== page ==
We reach the rest break in the church services. I call this part the rest break, because it was preceded by about 10 minutes of constant standing up, sitting down, kneeling over, and standing up again. I call them “Catholic calisthenics”!

Ushers march down the aisle to pass around the collection basket.

Marcus reaches past me to grab one of those collection envelopes for simple church donations. I’m not really paying much attention–until out of the corner of my eye–I notice the sparkle of something shiny and red. As I turn my head, Marcus shows me—it’s a ruby!!! About the size of one of ZoElizabeth’s Cheerios.

This is not the sort of ruby you’d expect to find at Tiffany’s. It’s not attached to any ring or necklace. It’s an un-cut ruby, so it’s a little rougher than that. And it’s not symmetrical yet, nor as shiny yet, as you are used to seeing in a jewelry store. Or around the neck of someone you love.

I never bought fancy jewelry for Valerie. Luckily, I married a woman who falls in love with the practical. She didn’t even mind that I had purchased the diamond for her engagement ring from a wholesale jeweler in order to save costs. Stores like Tiffany charge an astronomical mark-up for the same GIA appraised diamond, so what you’re really paying six month’s salary for is that cute blue box and the Audrey Hepburn fantasy. My wholesaler sent me my diamond via FedEx 2-day delivery. That, my friend, is practical!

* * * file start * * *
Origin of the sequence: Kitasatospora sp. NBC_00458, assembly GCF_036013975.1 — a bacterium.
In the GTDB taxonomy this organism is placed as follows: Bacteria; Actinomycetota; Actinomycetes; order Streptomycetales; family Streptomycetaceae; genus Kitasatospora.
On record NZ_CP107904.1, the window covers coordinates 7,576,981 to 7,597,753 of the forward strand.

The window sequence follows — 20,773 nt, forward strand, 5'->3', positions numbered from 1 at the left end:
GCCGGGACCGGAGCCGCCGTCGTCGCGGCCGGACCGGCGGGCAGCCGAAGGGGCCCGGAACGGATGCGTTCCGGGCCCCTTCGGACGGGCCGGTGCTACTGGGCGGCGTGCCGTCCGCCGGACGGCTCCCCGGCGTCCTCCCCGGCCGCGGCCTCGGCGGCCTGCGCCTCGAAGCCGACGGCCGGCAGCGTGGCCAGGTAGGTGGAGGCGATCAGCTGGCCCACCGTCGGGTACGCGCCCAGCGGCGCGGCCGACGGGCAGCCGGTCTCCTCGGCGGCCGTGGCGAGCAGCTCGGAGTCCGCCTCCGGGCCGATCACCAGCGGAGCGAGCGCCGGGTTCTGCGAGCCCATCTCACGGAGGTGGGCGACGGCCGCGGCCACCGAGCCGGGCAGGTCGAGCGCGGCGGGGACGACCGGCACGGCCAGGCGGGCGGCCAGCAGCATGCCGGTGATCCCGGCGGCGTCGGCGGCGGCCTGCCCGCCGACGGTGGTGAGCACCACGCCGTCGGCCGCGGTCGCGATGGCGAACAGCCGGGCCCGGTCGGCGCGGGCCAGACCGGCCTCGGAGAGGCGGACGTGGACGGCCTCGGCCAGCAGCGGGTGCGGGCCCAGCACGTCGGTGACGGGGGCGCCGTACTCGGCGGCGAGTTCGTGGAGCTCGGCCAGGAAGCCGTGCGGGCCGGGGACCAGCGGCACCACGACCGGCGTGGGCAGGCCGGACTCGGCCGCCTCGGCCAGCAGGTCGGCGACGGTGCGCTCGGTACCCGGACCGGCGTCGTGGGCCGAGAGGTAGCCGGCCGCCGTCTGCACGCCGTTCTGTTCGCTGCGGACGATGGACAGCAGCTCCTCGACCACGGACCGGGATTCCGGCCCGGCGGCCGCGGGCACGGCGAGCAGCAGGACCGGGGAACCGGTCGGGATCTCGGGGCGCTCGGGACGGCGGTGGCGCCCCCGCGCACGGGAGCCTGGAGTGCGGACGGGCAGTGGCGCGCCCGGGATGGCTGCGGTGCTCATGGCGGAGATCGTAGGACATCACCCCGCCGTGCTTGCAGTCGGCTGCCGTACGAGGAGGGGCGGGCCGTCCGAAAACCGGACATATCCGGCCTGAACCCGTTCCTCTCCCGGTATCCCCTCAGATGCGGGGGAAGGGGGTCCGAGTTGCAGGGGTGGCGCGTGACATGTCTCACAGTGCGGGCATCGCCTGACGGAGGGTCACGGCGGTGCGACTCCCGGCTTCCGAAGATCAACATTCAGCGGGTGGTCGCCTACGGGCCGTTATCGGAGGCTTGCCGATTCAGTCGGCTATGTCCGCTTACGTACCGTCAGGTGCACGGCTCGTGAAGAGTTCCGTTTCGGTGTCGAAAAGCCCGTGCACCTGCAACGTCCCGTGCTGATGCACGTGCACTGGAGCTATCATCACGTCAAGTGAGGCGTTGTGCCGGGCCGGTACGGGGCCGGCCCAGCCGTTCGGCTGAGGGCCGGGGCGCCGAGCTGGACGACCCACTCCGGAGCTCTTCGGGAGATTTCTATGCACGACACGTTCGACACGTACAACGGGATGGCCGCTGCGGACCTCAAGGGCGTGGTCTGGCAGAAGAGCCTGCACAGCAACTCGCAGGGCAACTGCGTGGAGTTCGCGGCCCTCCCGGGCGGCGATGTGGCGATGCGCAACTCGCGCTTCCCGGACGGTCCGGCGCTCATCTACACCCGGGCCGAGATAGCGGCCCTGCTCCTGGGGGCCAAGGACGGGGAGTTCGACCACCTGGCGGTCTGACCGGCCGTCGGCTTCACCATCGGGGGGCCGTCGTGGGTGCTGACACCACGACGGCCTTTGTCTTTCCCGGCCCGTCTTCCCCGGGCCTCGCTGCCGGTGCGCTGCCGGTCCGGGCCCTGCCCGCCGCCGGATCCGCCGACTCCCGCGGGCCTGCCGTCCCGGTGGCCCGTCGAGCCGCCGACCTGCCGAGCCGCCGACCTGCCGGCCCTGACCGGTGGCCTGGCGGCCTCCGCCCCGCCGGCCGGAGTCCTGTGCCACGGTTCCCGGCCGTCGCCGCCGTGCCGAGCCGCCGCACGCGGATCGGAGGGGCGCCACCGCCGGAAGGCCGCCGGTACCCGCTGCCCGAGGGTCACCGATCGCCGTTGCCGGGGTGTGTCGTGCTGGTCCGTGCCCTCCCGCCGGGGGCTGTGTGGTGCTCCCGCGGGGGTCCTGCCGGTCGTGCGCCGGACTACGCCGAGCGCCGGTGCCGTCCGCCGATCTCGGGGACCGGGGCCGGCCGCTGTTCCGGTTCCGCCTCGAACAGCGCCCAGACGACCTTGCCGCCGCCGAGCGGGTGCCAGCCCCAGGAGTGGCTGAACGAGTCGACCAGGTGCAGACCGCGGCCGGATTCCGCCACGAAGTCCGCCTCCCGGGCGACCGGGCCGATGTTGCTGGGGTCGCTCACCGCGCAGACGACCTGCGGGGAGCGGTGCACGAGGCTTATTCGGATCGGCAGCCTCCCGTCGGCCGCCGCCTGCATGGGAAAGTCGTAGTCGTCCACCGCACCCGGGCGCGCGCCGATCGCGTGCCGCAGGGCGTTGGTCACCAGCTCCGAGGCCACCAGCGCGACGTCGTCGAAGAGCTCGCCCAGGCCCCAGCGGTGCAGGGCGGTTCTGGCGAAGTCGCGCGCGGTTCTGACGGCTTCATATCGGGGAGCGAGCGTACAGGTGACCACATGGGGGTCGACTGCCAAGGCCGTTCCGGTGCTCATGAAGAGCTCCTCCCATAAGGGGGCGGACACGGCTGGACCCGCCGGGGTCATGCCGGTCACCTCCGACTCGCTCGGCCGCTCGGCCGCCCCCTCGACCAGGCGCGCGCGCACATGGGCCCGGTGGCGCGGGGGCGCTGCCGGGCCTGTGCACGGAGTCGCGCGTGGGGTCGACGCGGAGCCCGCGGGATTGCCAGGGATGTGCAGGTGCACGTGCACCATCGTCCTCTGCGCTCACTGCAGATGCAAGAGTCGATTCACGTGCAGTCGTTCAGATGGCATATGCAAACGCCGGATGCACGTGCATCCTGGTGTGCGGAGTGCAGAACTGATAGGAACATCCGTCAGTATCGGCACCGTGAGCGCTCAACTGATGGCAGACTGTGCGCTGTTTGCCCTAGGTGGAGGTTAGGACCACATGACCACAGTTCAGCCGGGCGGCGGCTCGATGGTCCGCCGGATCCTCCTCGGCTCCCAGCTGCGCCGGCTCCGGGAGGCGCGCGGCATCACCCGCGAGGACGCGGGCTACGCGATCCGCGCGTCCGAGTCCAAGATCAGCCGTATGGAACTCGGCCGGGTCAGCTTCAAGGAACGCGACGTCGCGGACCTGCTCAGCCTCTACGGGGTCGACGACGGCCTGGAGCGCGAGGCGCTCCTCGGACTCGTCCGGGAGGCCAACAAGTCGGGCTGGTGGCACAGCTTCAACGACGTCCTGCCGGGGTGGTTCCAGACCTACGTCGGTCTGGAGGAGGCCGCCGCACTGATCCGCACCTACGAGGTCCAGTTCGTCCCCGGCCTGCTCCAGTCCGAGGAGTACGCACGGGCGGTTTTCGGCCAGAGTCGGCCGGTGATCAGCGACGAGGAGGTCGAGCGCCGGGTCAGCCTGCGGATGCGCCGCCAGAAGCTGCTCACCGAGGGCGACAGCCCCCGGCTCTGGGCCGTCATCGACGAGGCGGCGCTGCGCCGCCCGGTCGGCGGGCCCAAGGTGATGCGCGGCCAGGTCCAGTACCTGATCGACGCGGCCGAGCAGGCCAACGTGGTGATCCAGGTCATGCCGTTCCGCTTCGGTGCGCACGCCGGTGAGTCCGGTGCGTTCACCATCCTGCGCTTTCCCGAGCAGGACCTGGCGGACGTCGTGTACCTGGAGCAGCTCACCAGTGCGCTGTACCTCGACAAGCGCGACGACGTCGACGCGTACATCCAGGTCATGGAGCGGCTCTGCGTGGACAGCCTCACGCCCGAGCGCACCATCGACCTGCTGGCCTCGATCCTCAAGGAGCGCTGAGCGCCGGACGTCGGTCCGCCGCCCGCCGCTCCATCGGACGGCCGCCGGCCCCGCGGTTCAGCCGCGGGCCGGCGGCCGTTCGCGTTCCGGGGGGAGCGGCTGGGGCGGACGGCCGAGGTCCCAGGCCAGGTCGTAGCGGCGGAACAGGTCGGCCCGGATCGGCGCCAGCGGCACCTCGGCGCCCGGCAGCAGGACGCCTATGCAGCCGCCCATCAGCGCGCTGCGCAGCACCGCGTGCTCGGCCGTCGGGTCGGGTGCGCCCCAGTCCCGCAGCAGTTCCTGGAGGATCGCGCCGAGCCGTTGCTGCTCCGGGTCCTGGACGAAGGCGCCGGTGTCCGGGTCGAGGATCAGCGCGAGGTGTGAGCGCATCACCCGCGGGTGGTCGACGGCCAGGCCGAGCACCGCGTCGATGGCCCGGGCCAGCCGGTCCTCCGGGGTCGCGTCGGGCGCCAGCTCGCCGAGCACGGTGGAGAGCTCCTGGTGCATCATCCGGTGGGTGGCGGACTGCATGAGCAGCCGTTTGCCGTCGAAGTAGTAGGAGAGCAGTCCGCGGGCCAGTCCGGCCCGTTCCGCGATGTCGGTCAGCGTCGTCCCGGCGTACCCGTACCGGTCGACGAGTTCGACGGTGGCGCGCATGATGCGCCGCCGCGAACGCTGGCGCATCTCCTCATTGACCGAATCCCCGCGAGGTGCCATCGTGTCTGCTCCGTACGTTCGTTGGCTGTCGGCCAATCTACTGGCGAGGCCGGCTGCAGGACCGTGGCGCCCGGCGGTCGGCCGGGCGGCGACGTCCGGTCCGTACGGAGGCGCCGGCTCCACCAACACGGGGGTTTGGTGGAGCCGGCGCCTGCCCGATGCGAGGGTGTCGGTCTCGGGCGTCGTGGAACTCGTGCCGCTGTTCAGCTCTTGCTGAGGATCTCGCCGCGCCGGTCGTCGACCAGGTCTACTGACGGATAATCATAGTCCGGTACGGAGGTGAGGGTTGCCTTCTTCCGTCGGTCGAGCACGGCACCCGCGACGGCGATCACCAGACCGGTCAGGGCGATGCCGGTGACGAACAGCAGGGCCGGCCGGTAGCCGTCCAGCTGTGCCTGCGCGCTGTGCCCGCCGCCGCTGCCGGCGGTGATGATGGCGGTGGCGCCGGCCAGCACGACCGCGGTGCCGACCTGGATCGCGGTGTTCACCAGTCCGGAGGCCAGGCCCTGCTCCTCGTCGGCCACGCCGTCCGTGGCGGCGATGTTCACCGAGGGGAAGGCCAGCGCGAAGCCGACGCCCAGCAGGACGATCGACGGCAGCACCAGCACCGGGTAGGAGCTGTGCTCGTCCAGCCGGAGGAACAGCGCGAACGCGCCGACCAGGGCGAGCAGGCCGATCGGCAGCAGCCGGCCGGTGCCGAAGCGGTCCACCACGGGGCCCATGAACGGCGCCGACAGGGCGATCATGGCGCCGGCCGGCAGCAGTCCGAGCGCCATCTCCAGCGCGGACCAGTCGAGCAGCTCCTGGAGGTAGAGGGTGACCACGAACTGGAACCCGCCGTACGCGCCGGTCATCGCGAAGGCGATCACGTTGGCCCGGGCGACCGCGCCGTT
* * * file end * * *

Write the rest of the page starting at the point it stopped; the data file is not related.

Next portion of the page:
Marcus lets me see the un-cut ruby long enough, before he drops it into the church collection envelope and seals it shut.

“Holy shit.”

This time, however, I said that out loud.

More thoughts were going through my mind, but “Holy shit” was the only one that managed to escape through my lips. Several rows in front of us, Asian heads turned. Great church architecture also means great acoustics.

“Dude,” as Marcus actually gives me a scornful look, “what’s your problem?”

I managed to spit out a logical question for someone in my well-worn business shoes. “Is that real?”

“I’m all about real,” is what Marcus answered. I’ll never forget that answer. “I’m all about real.”

The collection basket reaches Marcus, and he nonchalantly drops the collection envelope inside before passing the basket for me to hand the awaiting usher.

My next move (a relatively natural reaction) was probably the wrong move. My first of many wrong moves around Marcus.

Imagine this–the collection basket hovers there in front of an ethical man (once head of his idyllic household) who also once faced a sudden, brief decision to recover the bulk of his fortune before those assets were forever confiscated in FinCEN’s indictment of Rockmount Capital Management.

I couldn’t help myself. I fish out the collection envelope containing the un-cut ruby. I turn to Marcus. My facial expression must cry out, “Are you sure?” But Marcus isn’t even paying attention. He goes back to hymnal singing. Badly and loudly, as only he knows how.

Over the organ music and chorus singing, I can hear my usher clearing his throat at me. Dude, you are not UPS or Santa Claus. You’re just a church usher! It’s not as though you have a strict schedule to follow!

I didn’t actually say that out loud. That’s the kind of guy I am. Or at least the kind of guy I thought that I used to be.

I place the ruby envelope back inside the collection basket. For the remainder of the Catholic service, to the constant din of the Tagalog gibberish, I kept wondering, “Shouldn’t Marcus have at least asked for one of those tax-deductible receipt?”